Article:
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disambiguation from some obscure Norwegian death metal band? really?
Do we really need the ludicrous italicized disambiguation (for which, read "shameless advert") from an obscure album of an obscure Norwegian "melodic" death metal band?
Hang it: I decree that we don't. It's coming out. I hope there won't be too many confused Norwegian death metal aficionados wondering what all this chat about philosophy is about, but I'm sure they'll figure it out eventually. ElectricRay (talk) 11:16, 13 June 2017 (UTC)
The irrationality section should be deleted, it has little to do with the current epistemological literature. It is POV.
“ It is common for epistemological theories to avoid skepticism by adopting a foundationalist approach. To do this, they argue that certain types of statements have a special epistemological status — that of not needing to be justified. So it is possible to classify epistemological theories according to the type of statement that each argues has this special status.”
- I deleted this because it is an inadequate introduction to the following section which doesn’t mainly concern types of foundationalism and the beliefs they identify as primary.
“or positivism, which places higher emphasis on ideas about reality rather than on experiences of reality.”
- Deleted because Postivists who place primary emphasis on experience, that’s what verificationism is about after all.
“The central problem for epistemology then becomes explaining this correspondence.”
- Deleted, not everyone supports the correspondence view of truth. The central problem of epistemology is standardly viewed as the problem of the meaning and possibility of knowledge.
- Deleted because coherentists usually support the “Scientific method”. The debate between foundationalism and coherentism little concerns the validity of the scientific method.
“Empiricists have traditionally denied that even these fields could be a priori knowledge. Two common arguments are that these sorts of knowledge can only be derived from experience (as John Stuart Mill argued), and that they do not constitute "real" knowledge (as David Hume argued).”
- Deleted because it’s inaccurate. Historically it’s safe to say that most empricists have believed that logical and mathematical knowledge ( especially logical knowledge) are knowable a-priori.
“Analytic statements (for example, mathematical truths), are held to be true without reference to the external world, and these are taken to be exemplary knowledge statements.”
-The section on idealism is inaccurate. This was particularly inaccurate. It was deleted because beliefs about the status of mathematical and logical knowledge vary from idealist to idealist, the views described above ( which are, by the way, poorly phrased) are not held by all idealists.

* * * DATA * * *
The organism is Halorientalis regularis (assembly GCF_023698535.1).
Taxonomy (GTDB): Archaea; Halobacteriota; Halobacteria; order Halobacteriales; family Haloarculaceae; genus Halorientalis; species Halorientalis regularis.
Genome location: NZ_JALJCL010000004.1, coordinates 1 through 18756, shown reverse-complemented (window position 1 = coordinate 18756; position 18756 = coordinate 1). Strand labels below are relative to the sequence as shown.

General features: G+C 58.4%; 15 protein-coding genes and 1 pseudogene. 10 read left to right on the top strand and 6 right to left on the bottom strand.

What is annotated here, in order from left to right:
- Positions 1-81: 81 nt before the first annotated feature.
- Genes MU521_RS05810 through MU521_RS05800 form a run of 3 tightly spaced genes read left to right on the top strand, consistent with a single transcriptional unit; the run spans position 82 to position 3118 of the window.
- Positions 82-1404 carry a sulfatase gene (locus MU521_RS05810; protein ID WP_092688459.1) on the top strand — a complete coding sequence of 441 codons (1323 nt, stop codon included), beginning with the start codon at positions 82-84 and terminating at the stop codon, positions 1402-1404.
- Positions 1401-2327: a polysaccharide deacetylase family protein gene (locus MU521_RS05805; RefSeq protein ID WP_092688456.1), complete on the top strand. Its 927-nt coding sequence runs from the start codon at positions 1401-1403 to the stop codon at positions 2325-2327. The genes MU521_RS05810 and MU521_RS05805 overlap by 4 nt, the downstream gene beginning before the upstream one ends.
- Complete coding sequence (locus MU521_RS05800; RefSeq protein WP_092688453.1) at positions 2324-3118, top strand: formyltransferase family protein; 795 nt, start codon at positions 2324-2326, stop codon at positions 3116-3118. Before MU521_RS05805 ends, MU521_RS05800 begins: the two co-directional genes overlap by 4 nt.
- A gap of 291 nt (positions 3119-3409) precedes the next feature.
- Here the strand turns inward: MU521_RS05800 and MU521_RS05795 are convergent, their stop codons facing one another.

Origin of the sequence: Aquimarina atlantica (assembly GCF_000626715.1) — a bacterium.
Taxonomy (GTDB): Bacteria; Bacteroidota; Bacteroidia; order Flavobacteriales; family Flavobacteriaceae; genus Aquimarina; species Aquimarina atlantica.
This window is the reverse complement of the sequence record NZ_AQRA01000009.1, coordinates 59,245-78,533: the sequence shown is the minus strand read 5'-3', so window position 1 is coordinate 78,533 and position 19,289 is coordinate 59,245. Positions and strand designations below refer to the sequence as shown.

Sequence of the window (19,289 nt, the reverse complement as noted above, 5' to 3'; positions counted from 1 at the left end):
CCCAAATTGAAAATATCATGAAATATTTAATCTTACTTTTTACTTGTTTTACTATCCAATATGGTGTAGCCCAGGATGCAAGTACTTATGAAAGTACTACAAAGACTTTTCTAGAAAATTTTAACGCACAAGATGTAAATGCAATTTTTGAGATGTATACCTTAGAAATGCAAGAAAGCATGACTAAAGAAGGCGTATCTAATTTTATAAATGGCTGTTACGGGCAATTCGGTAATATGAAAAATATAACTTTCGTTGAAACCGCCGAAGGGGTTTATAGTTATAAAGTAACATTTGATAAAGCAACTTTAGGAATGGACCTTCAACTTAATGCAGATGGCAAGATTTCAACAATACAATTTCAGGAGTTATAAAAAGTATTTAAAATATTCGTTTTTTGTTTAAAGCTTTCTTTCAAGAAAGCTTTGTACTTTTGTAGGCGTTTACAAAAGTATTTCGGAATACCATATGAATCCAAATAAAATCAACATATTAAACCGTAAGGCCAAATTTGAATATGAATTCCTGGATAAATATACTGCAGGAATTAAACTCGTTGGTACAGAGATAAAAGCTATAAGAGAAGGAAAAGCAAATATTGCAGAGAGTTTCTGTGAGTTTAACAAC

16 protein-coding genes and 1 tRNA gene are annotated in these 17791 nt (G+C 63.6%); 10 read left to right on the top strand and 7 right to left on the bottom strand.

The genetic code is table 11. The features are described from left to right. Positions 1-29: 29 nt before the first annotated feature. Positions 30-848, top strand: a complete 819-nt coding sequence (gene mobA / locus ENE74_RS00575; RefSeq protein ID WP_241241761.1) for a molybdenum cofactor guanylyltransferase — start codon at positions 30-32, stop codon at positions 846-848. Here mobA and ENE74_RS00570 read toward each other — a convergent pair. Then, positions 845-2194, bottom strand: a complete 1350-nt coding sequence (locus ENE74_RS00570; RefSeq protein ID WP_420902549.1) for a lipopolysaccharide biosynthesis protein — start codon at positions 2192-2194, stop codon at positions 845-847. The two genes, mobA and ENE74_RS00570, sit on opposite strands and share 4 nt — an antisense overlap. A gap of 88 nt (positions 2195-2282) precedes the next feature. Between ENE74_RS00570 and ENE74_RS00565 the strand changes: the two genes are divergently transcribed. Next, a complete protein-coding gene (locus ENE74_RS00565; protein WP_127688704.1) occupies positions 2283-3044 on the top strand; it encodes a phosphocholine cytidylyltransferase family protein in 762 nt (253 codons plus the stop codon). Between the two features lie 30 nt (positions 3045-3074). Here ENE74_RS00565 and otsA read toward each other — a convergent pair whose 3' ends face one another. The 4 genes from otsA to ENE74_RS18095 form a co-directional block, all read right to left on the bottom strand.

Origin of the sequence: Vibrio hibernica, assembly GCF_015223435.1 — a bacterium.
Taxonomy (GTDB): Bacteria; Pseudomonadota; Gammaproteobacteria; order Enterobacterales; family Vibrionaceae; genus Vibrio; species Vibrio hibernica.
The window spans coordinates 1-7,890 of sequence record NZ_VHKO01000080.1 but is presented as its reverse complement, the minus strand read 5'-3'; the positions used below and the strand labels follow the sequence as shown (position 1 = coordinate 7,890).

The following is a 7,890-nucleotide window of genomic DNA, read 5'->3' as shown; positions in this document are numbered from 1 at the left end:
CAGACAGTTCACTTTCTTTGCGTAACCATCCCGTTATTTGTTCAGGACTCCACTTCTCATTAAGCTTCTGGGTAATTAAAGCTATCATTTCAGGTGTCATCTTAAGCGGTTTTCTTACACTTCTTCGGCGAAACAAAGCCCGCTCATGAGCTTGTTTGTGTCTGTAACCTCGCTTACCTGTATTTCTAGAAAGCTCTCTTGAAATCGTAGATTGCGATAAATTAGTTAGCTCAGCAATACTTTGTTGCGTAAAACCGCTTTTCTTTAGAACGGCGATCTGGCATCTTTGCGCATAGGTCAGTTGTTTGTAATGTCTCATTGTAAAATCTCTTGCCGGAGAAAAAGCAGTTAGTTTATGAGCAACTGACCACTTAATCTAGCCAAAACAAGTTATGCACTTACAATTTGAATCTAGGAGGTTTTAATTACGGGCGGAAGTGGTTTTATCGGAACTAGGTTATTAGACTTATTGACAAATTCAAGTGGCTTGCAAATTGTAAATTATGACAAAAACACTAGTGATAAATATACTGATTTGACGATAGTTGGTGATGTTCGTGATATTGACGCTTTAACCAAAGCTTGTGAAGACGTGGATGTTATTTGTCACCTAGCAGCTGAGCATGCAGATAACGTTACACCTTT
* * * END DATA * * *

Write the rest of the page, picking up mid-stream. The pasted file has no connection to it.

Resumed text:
“The opposite theory to this is solipsism.”
- Deleted because it is (a) confusing and unnecessary (b) not necessarily accurate ( c) simplistic. The whole section on naive realism looks suspicious to me.
- The section on Pragmatism should be deleted or expanded because there are “as many pragmatisms as there are pragmatists”. Between the Neo-Pragmatism of Rorty and the Pragmatism of Quine there is little common ground. —The preceding unsigned comment was added by 220.127.116.11 (talk • contribs) 2006-04-25 10:50:55 (UTC)
- The section on the "Galaxy Theory" should be deleted. It is a fringe view of one author. But it occupies a huge space in the main article on epistemology. There are dozens of epistemologists whose work is far more influential.
Semantic Attack Some (e.g. Hirsch) claim that Gettier was sloppy in his definition of justification. Gettier siletly assumes, that belief can be justified by belief. He accepts Smith's proposation "the one who gets the job will have ten cents in his pocket" as justified just because it turns out to be true, which is of course tautological. Then he debunks that contrived wrong case. The belief about the ten cents was in truth not justified, because it was based on [i]yet another[/i] belief - that Jones would get the job. That belief turned out to be wrong, therefore the belief aubout the ten cents was [i]not[/i] justified.
Smith's proposItion, not proposAtion
italic command failed
Internalism/Externalism on Descartes
Considering that a link already exists to the Internalism/Externalism page, and that Descartes is only peripherally relevant to the Internalism/Externalism debate, I would recommend either cutting the paragraph, or reducing it to a very few sentences. — Preceding unsigned comment added by Sedenko (talk • contribs) 03:00, 17 September 2009
content from "Knowledge that, knowledge how, and knowledge by acquaintance"
"N.B. some languages related to English have been said to retain these verbs, e.g. Scots: "wit" and "ken"." This is not relevant to the argument. Scots say, "I donna (do not) ken" for both knowing a person or knowing a fact. "I donna ken him," or "I donna ken what time it is." — Preceding unsigned comment added by Geekpie (talk • contribs) 10:03, 12 October 2015 (UTC)
I think "poorly justified true beliefs" should have a circle around it. As shown the diagram implies that "knowledge" is a subset of "poorly justified true beliefs". — Preceding unsigned comment added by 18.104.22.168 (talk) 22:12, 22 December 2016 (UTC)